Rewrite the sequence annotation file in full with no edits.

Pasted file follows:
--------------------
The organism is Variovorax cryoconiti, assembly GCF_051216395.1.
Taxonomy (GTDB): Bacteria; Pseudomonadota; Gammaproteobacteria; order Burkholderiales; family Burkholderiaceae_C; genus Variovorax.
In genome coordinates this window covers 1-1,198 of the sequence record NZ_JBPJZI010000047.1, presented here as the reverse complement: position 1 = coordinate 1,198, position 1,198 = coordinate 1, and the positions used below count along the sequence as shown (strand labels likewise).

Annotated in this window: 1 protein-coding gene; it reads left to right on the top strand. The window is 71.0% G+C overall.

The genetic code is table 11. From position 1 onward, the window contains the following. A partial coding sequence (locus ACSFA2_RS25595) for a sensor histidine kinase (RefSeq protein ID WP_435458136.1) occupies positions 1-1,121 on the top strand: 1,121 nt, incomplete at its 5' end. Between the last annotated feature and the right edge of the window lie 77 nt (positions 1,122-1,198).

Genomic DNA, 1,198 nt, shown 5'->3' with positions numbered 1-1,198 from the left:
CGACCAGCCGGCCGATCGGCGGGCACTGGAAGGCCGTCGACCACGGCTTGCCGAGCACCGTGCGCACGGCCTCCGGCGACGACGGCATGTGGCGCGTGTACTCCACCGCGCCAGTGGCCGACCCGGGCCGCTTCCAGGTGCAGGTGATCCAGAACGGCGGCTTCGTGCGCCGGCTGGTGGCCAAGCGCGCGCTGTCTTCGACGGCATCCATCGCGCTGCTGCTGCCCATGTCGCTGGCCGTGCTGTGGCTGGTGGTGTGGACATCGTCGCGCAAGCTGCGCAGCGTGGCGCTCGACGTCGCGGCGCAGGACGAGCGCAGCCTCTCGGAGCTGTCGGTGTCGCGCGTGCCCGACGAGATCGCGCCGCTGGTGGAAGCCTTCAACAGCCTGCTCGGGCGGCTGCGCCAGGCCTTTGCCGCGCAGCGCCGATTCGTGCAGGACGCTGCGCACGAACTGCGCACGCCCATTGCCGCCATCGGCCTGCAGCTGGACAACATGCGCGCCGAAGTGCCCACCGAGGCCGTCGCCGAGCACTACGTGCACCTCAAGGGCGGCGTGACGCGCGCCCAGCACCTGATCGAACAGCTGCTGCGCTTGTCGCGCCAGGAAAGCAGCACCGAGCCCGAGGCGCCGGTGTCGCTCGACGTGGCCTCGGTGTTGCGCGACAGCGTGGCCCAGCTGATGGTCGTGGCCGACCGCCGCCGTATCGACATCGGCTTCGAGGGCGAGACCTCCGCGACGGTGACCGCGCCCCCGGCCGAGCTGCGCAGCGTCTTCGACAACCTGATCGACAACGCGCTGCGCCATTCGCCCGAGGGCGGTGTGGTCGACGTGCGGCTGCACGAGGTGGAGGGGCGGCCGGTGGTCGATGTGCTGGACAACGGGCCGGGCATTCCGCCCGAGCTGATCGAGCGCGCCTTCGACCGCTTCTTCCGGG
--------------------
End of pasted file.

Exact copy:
The organism is Variovorax cryoconiti, assembly GCF_051216395.1.
Taxonomy (GTDB): Bacteria; Pseudomonadota; Gammaproteobacteria; order Burkholderiales; family Burkholderiaceae_C; genus Variovorax.
In genome coordinates this window covers 1-1,198 of the sequence record NZ_JBPJZI010000047.1, presented here as the reverse complement: position 1 = coordinate 1,198, position 1,198 = coordinate 1, and the positions used below count along the sequence as shown (strand labels likewise).

Annotated in this window: 1 protein-coding gene; it reads left to right on the top strand. The window is 71.0% G+C overall.

The genetic code is table 11. From position 1 onward, the window contains the following. A partial coding sequence (locus ACSFA2_RS25595) for a sensor histidine kinase (RefSeq protein ID WP_435458136.1) occupies positions 1-1,121 on the top strand: 1,121 nt, incomplete at its 5' end. Between the last annotated feature and the right edge of the window lie 77 nt (positions 1,122-1,198).

Genomic DNA, 1,198 nt, shown 5'->3' with positions numbered 1-1,198 from the left:
CGACCAGCCGGCCGATCGGCGGGCACTGGAAGGCCGTCGACCACGGCTTGCCGAGCACCGTGCGCACGGCCTCCGGCGACGACGGCATGTGGCGCGTGTACTCCACCGCGCCAGTGGCCGACCCGGGCCGCTTCCAGGTGCAGGTGATCCAGAACGGCGGCTTCGTGCGCCGGCTGGTGGCCAAGCGCGCGCTGTCTTCGACGGCATCCATCGCGCTGCTGCTGCCCATGTCGCTGGCCGTGCTGTGGCTGGTGGTGTGGACATCGTCGCGCAAGCTGCGCAGCGTGGCGCTCGACGTCGCGGCGCAGGACGAGCGCAGCCTCTCGGAGCTGTCGGTGTCGCGCGTGCCCGACGAGATCGCGCCGCTGGTGGAAGCCTTCAACAGCCTGCTCGGGCGGCTGCGCCAGGCCTTTGCCGCGCAGCGCCGATTCGTGCAGGACGCTGCGCACGAACTGCGCACGCCCATTGCCGCCATCGGCCTGCAGCTGGACAACATGCGCGCCGAAGTGCCCACCGAGGCCGTCGCCGAGCACTACGTGCACCTCAAGGGCGGCGTGACGCGCGCCCAGCACCTGATCGAACAGCTGCTGCGCTTGTCGCGCCAGGAAAGCAGCACCGAGCCCGAGGCGCCGGTGTCGCTCGACGTGGCCTCGGTGTTGCGCGACAGCGTGGCCCAGCTGATGGTCGTGGCCGACCGCCGCCGTATCGACATCGGCTTCGAGGGCGAGACCTCCGCGACGGTGACCGCGCCCCCGGCCGAGCTGCGCAGCGTCTTCGACAACCTGATCGACAACGCGCTGCGCCATTCGCCCGAGGGCGGTGTGGTCGACGTGCGGCTGCACGAGGTGGAGGGGCGGCCGGTGGTCGATGTGCTGGACAACGGGCCGGGCATTCCGCCCGAGCTGATCGAGCGCGCCTTCGACCGCTTCTTCCGGG